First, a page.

One of those stands out for its comical value: Napoleon Bonaparte & Cicciolina. This was a couple who met & fell in love in Ibiza, while the Emperor was away on holiday. “We wanted to turn the French revolution upside down”, Targus said. This is how the sisters replied when someone asked them to prepare a show about the French revolution – in the end it never saw the spotlights after a fall-out with the producer. They transform everything around them, be it a simple bracelet, an apartment in Paris or a French revolution, and they do it to perfection. Nothing and no one is safe when they are around. The sisters have a constant need to distort the senses, to whip up reality and create anew. This attitude, which Targus calls “dangerously free”, later revealed something greater, a sort of parallel dimension to the self, what the French term “folie-a-deux”, two people dreaming and living alike.
Back in the basement, we were now in Ibiza, at the beginning of the 80’s, where their lives took the first great leap. They went from being two wild chicks on heat to the darlings of the island’s club scene. “It all began with the parties and from the day we dived, naked, into one the clubs’ pool. We became known & were invited to pose for a newspaper in Ibiza, but in the end the photographer was deported or something. Then we began decorating the sets for the club nights. And on the second year we went to Ibiza, we made clothes using plastic. That’s when the first clothing and accessories came to be”, said Volpina. A most peculiar detail is that the sisters hated fashion before they got to Ibiza. This Mediterranean island was a sort of incubator from where they were inspired by the potential of Fashion to change the world. They dressed others with their ideas and became the focus of their interest. And they met people. Lots of people. They dated, got high, partied, and abused in healthy abandon. They were, for many years, a beacon of the island’s eccentric nightlife. There was a brief homecoming to Porto – via Barcelona where they styled shop displays – to study at the Gudi fashion school. Porto was the city they grew up in and always returned to, despite with a certain disdain. Even though they spent some time in Lisbon modelling – fuelled by a lot coke up their nose – they lived up north most of their time, sharing the family home & claiming the basement as their turf. They built a world with few friends, most of whom were in the Arts or other alternative pursuits. They became experts on photo shoots, fashion shows, interviews. The more spotlights the better.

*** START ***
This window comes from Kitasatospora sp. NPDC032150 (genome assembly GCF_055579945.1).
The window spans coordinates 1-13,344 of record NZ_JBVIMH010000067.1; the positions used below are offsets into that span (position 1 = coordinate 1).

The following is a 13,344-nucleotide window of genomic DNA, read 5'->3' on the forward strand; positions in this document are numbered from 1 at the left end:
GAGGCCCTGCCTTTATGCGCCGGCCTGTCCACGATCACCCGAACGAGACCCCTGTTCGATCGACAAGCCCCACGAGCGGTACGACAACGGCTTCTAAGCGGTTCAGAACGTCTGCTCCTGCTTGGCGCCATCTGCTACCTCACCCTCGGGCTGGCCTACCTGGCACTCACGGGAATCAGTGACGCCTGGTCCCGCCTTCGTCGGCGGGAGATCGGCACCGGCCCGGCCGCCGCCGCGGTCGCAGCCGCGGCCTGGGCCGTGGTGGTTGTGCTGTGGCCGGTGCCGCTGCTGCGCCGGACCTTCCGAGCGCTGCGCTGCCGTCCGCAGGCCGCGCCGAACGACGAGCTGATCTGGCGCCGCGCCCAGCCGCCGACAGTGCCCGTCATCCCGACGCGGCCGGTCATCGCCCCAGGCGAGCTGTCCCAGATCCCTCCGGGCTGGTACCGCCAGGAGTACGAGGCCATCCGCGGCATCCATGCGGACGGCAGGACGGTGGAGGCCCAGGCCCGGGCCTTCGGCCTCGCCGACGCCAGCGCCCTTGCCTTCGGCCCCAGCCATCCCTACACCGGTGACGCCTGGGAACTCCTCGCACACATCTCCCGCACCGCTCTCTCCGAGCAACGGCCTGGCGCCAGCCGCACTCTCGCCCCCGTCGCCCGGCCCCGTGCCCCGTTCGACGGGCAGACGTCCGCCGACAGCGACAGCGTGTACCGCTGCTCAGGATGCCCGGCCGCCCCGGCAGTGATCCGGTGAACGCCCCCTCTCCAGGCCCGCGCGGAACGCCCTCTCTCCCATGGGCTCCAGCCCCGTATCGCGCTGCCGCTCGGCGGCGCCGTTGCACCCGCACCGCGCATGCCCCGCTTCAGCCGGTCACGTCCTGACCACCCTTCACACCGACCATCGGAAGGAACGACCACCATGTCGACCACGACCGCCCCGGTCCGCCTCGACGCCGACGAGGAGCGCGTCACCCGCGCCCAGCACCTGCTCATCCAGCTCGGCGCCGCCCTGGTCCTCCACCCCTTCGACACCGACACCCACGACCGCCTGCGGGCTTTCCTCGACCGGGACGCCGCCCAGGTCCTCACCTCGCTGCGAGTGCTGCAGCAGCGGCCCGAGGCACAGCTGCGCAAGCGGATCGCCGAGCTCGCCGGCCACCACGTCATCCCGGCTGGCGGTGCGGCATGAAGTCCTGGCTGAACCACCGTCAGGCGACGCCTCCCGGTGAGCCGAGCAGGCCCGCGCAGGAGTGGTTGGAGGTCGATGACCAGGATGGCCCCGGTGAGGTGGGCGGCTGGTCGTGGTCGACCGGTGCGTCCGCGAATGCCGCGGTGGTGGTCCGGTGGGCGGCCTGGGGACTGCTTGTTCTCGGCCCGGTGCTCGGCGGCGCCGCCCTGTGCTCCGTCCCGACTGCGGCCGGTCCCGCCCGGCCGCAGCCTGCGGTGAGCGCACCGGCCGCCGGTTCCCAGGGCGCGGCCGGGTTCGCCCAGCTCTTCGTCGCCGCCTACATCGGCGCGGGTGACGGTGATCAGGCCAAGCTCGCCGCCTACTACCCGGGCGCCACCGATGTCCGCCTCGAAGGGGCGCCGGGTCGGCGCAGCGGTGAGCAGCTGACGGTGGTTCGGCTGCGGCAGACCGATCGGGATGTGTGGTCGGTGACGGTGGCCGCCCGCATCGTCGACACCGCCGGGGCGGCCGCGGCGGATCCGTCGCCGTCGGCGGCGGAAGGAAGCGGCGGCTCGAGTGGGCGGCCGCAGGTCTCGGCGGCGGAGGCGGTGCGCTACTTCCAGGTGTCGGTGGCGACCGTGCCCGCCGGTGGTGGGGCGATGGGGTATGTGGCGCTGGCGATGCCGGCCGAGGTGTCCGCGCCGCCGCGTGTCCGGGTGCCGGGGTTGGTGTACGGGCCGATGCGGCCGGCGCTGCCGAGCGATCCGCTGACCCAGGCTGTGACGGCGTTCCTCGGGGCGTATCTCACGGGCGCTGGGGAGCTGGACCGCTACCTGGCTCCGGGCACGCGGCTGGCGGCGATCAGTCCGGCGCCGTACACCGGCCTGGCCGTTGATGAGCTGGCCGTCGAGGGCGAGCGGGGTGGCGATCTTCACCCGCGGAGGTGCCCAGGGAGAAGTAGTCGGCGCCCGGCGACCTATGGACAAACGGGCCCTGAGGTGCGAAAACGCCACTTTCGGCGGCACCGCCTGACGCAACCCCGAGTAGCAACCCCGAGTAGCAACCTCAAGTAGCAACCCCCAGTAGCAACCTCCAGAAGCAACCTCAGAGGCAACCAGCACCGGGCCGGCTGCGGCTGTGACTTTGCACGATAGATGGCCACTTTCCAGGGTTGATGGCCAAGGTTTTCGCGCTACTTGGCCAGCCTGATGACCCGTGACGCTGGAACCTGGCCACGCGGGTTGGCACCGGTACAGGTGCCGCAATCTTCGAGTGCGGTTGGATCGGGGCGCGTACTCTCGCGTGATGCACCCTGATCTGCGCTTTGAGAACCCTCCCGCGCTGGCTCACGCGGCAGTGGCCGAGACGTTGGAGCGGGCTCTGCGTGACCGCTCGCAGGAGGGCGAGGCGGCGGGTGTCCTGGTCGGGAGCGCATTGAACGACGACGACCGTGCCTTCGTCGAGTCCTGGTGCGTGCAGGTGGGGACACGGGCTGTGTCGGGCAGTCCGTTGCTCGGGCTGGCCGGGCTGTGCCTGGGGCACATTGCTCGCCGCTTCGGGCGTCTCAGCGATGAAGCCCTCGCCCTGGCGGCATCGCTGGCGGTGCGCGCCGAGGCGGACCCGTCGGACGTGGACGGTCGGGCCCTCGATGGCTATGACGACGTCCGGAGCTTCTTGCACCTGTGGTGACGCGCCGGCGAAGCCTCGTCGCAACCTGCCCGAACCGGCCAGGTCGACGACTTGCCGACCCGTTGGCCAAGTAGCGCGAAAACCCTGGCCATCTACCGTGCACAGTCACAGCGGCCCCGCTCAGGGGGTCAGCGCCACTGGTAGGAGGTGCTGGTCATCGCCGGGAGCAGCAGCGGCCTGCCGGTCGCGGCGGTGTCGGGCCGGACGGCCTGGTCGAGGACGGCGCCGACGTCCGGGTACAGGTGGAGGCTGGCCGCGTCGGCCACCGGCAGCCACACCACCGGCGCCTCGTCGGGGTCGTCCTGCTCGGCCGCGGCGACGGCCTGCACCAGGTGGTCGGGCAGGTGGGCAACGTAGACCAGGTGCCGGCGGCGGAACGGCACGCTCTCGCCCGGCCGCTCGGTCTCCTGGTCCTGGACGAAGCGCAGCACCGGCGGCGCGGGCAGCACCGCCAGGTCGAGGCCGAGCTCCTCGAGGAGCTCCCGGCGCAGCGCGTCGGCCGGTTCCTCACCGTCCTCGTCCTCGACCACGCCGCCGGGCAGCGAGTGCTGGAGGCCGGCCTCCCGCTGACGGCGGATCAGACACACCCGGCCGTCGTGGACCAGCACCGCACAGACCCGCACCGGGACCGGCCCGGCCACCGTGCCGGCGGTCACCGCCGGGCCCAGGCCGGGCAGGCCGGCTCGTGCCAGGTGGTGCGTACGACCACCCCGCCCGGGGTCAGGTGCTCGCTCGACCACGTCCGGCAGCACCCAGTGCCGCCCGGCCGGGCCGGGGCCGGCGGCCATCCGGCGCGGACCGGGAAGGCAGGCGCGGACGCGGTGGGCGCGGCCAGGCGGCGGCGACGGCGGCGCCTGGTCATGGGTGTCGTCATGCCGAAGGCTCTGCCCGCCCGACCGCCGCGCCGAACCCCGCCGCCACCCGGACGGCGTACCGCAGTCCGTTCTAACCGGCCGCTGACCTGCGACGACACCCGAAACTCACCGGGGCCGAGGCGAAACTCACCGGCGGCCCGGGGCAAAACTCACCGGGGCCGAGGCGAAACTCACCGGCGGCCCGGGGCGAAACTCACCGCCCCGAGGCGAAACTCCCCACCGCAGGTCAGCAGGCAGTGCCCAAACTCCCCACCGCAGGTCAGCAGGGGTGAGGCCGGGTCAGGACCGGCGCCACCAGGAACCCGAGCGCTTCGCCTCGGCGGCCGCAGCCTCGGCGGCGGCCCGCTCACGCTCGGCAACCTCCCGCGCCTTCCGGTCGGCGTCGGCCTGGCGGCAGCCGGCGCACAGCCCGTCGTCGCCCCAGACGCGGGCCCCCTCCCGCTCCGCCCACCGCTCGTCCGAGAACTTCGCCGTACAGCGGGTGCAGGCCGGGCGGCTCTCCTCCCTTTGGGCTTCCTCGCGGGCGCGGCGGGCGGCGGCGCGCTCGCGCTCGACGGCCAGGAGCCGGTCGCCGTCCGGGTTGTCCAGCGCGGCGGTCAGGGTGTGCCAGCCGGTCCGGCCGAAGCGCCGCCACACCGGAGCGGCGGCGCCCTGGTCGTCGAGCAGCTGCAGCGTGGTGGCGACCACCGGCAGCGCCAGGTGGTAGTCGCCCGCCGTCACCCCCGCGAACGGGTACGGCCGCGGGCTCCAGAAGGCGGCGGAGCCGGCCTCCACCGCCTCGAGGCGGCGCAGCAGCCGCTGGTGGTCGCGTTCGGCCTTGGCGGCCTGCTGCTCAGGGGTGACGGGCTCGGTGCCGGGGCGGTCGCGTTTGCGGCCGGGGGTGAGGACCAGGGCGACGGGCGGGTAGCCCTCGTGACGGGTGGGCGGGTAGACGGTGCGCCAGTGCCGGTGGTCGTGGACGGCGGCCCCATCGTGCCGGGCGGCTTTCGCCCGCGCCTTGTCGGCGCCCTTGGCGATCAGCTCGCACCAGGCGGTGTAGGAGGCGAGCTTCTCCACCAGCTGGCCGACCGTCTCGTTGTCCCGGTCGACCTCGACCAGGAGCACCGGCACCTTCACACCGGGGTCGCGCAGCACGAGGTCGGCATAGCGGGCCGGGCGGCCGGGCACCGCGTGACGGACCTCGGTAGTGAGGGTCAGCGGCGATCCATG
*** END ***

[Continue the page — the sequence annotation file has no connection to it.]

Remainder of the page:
However, Porto was, and still is, too small for their expanding universe & they were soon invited to study in Paris. From the smiles on their faces you can tell the city of lights fascinated them and the stories soon follow to confirm. They lovingly called their 16th floor flat “Submarine”. This submarine was reconfigured; walls and furniture destroyed and refurbished in their own style, like the tomb they trashed to make a bed; this was the height of their trash phase. They had little interest in the norm of the school’s teachings, be it studying trends or styling. It became clear to me that what the sisters really wanted out of fashion was the creation of characters. Giving life to these alter-egos had a lot more to do with fulfilling their own lives than serving the symbiotic chaos of a punk obsession. The sisters needed outlets for their madness and always looked at fashion per se with a tinge of humour and sarcasm. “We hated the school. I remember we were doing a project about trends and got a below zero grade on it, because our work used warm colours and was titled Latin Blood. At the time everyone was into grey and we were doing warm colours. We did whatever we wanted to, also because a trend is what is ahead, not what’s already been done, so ‘on y va’… Volpina explained. From then on Paris was one big party.